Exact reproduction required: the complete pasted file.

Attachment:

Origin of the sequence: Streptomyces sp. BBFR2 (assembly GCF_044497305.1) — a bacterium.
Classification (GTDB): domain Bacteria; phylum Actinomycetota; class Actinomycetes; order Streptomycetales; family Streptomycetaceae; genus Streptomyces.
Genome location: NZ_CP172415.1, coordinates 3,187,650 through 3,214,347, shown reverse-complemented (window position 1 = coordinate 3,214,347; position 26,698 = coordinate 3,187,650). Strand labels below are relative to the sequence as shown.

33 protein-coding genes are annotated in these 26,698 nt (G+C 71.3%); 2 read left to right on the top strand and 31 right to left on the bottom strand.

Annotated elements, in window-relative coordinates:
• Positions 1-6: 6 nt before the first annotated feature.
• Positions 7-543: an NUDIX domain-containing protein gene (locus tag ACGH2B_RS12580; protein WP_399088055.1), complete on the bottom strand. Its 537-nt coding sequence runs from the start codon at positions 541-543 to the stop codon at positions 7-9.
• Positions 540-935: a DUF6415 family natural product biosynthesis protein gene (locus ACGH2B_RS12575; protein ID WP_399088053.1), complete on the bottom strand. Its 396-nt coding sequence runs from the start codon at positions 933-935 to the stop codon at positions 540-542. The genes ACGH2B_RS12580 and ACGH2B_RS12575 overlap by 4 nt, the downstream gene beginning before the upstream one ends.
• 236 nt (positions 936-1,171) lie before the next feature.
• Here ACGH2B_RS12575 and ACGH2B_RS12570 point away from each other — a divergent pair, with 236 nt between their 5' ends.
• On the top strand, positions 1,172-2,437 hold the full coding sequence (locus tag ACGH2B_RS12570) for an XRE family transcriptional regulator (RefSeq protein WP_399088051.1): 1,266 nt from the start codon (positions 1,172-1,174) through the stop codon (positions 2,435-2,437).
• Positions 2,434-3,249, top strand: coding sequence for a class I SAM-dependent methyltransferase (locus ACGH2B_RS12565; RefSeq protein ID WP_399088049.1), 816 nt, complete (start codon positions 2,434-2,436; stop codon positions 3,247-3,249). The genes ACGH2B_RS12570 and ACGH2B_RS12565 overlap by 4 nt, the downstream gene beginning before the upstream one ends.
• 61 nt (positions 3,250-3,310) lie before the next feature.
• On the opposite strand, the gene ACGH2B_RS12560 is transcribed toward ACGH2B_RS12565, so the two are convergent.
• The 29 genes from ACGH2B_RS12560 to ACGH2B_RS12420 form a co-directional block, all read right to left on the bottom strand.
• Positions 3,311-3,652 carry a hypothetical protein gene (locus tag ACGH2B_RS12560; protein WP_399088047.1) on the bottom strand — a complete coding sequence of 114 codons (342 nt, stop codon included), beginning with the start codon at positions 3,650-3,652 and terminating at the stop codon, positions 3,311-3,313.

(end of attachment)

Origin of the sequence: Streptomyces sp. BBFR2 (assembly GCF_044497305.1) — a bacterium.
Classification (GTDB): domain Bacteria; phylum Actinomycetota; class Actinomycetes; order Streptomycetales; family Streptomycetaceae; genus Streptomyces.
Genome location: NZ_CP172415.1, coordinates 3,187,650 through 3,214,347, shown reverse-complemented (window position 1 = coordinate 3,214,347; position 26,698 = coordinate 3,187,650). Strand labels below are relative to the sequence as shown.

33 protein-coding genes are annotated in these 26,698 nt (G+C 71.3%); 2 read left to right on the top strand and 31 right to left on the bottom strand.

Annotated elements, in window-relative coordinates:
• Positions 1-6: 6 nt before the first annotated feature.
• Positions 7-543: an NUDIX domain-containing protein gene (locus tag ACGH2B_RS12580; protein WP_399088055.1), complete on the bottom strand. Its 537-nt coding sequence runs from the start codon at positions 541-543 to the stop codon at positions 7-9.
• Positions 540-935: a DUF6415 family natural product biosynthesis protein gene (locus ACGH2B_RS12575; protein ID WP_399088053.1), complete on the bottom strand. Its 396-nt coding sequence runs from the start codon at positions 933-935 to the stop codon at positions 540-542. The genes ACGH2B_RS12580 and ACGH2B_RS12575 overlap by 4 nt, the downstream gene beginning before the upstream one ends.
• 236 nt (positions 936-1,171) lie before the next feature.
• Here ACGH2B_RS12575 and ACGH2B_RS12570 point away from each other — a divergent pair, with 236 nt between their 5' ends.
• On the top strand, positions 1,172-2,437 hold the full coding sequence (locus tag ACGH2B_RS12570) for an XRE family transcriptional regulator (RefSeq protein WP_399088051.1): 1,266 nt from the start codon (positions 1,172-1,174) through the stop codon (positions 2,435-2,437).
• Positions 2,434-3,249, top strand: coding sequence for a class I SAM-dependent methyltransferase (locus ACGH2B_RS12565; RefSeq protein ID WP_399088049.1), 816 nt, complete (start codon positions 2,434-2,436; stop codon positions 3,247-3,249). The genes ACGH2B_RS12570 and ACGH2B_RS12565 overlap by 4 nt, the downstream gene beginning before the upstream one ends.
• 61 nt (positions 3,250-3,310) lie before the next feature.
• On the opposite strand, the gene ACGH2B_RS12560 is transcribed toward ACGH2B_RS12565, so the two are convergent.
• The 29 genes from ACGH2B_RS12560 to ACGH2B_RS12420 form a co-directional block, all read right to left on the bottom strand.
• Positions 3,311-3,652 carry a hypothetical protein gene (locus tag ACGH2B_RS12560; protein WP_399088047.1) on the bottom strand — a complete coding sequence of 114 codons (342 nt, stop codon included), beginning with the start codon at positions 3,650-3,652 and terminating at the stop codon, positions 3,311-3,313.